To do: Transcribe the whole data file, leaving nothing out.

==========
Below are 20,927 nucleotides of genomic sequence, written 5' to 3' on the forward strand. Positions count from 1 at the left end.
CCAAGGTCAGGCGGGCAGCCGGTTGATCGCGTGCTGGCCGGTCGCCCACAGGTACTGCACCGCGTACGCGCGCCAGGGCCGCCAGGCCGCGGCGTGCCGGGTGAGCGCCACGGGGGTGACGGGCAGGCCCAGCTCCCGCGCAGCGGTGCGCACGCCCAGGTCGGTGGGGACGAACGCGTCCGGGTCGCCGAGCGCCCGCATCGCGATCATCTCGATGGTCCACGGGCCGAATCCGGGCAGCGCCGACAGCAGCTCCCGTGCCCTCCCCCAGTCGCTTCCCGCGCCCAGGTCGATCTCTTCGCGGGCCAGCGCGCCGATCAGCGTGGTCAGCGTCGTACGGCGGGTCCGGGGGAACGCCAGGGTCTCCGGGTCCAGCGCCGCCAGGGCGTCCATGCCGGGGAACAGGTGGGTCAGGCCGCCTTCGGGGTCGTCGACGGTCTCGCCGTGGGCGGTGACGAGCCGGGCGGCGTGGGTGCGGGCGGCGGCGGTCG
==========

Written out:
Below are 20,927 nucleotides of genomic sequence, written 5' to 3' on the forward strand. Positions count from 1 at the left end.
CCAAGGTCAGGCGGGCAGCCGGTTGATCGCGTGCTGGCCGGTCGCCCACAGGTACTGCACCGCGTACGCGCGCCAGGGCCGCCAGGCCGCGGCGTGCCGGGTGAGCGCCACGGGGGTGACGGGCAGGCCCAGCTCCCGCGCAGCGGTGCGCACGCCCAGGTCGGTGGGGACGAACGCGTCCGGGTCGCCGAGCGCCCGCATCGCGATCATCTCGATGGTCCACGGGCCGAATCCGGGCAGCGCCGACAGCAGCTCCCGTGCCCTCCCCCAGTCGCTTCCCGCGCCCAGGTCGATCTCTTCGCGGGCCAGCGCGCCGATCAGCGTGGTCAGCGTCGTACGGCGGGTCCGGGGGAACGCCAGGGTCTCCGGGTCCAGCGCCGCCAGGGCGTCCATGCCGGGGAACAGGTGGGTCAGGCCGCCTTCGGGGTCGTCGACGGTCTCGCCGTGGGCGGTGACGAGCCGGGCGGCGTGGGTGCGGGCGGCGGCGGTCG